The federal tax code allows businesses to deduct legitimate expenses from income before imposing an income tax on earnings. Your board of directors helps run your company, so many of the expenses incurred by board members individually and the board as a unit when conducting business will be deductible. Properly classifying those expenses and keeping detailed records that will satisfy an audit also affect whether the IRS will ultimately allow those deductions.
The IRS lets businesses deduct ordinary and necessary costs of doing business from income to arrive at an amount that the agency will tax. All corporations are required by state laws to maintain a board of directors, and most states require the board to meet at least once a year. State laws also require board members to actively oversee management and allow the corporation's bylaws to define and expand the individual roles of directors. The expenses associated with the operation of a board of directors clearly qualify as ordinary and necessary costs of doing business under IRS rules.
Types of Expenses
To be deductible, board expenses must have clear connections to business purposes. Travel expenses to and from board meetings, compensation for services, supply purchases, costs for hotel stays, meal expenses and more can be written off against business income, provided the purpose for the expense was 100 percent business-related. Expenses that board members incur that are related to personal matters can't be deducted from business income. If an expense, such as a cell phone bill, reflects both business and personal use, the IRS requires taxpayers to deduct only the portion of the expense that is attributable to business use.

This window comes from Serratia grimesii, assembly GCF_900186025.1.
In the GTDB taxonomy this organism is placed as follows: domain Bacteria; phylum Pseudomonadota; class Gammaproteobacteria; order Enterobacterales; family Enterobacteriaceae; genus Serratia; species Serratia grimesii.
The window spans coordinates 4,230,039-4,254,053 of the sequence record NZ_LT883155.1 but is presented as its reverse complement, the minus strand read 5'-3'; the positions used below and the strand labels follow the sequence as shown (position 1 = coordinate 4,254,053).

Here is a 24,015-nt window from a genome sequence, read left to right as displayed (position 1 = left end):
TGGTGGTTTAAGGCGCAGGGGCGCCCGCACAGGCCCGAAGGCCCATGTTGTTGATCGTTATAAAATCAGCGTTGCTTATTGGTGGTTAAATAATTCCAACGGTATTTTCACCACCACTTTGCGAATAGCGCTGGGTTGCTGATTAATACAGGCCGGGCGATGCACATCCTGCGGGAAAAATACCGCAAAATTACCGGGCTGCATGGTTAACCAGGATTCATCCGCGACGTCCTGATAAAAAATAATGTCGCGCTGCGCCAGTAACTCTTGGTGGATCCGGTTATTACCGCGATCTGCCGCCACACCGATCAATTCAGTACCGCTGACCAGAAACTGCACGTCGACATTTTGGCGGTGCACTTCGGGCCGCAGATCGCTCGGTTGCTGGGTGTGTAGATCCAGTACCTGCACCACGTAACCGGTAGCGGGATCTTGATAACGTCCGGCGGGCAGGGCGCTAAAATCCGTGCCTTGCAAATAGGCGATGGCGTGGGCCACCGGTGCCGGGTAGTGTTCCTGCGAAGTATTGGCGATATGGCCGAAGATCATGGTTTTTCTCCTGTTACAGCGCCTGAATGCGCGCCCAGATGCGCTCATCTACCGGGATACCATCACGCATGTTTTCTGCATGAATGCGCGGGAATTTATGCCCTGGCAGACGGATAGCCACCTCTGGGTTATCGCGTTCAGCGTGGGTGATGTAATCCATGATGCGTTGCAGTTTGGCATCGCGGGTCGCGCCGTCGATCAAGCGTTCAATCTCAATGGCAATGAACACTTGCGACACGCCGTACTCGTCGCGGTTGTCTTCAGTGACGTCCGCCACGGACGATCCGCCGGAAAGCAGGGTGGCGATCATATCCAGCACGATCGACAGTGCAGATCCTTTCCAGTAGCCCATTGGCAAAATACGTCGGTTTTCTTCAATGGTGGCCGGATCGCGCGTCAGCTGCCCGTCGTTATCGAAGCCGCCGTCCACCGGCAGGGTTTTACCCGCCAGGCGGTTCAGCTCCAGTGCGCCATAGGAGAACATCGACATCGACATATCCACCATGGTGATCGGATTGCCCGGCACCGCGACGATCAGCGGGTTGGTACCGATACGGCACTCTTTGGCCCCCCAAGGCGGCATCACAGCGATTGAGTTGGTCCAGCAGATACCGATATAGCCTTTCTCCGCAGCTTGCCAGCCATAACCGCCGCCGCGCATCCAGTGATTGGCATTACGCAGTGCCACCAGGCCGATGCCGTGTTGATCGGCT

The corporation is responsible for proving that a board expense that was deducted from income was a legitimate business expense. Corporations often adopt a board of directors expense policy to set a procedure for documenting expenses that includes submitting receipts, keeping travel logs and filling out reimbursement forms. The IRS accepts many forms of proof that establish the nature of the expense, but creating a standardized recordkeeping system makes it easier to handle IRS inquiries. The agency can disallow a business expense after the corporation files its taxes if the company doesn't have proof to support the deduction.
Correctly classifying board expenses helps your business withstand IRS scrutiny. Expenses are generally grouped into categories such as travel-related, dining and entertainment expenses. Most categories have IRS caveats, such as allowing a 100 percent deduction for travel expenses outside of a person's normal commute, but allowing only a 50 percent deduction for meals and entertainment. Work with a qualified accountant to correctly identify, track, classify and deduct board expenses.
- Internal Revenue Service: Deducting Business Expenses
- Internal Revenue Service: Publication 535 -- Business Expenses
- UPS Upside: 5 Hot Small-Business Tax Deductions to Consider Before you File
- Securities and Corporate Governance Group: Reimbursing Director Expenses -- What’s the Plan?
- Inc.: Keeping Business Records for Tax Purposes
- Cengage Learning: Revised Model Business Corporation Act (Excerpts)
Terry Masters has been writing for law firms, corporations and nonprofit organizations since 1995. Her online articles specialize in legal, business and finance topics. She holds a Juris Doctor and a Bachelor of Science in business administration with a minor in finance.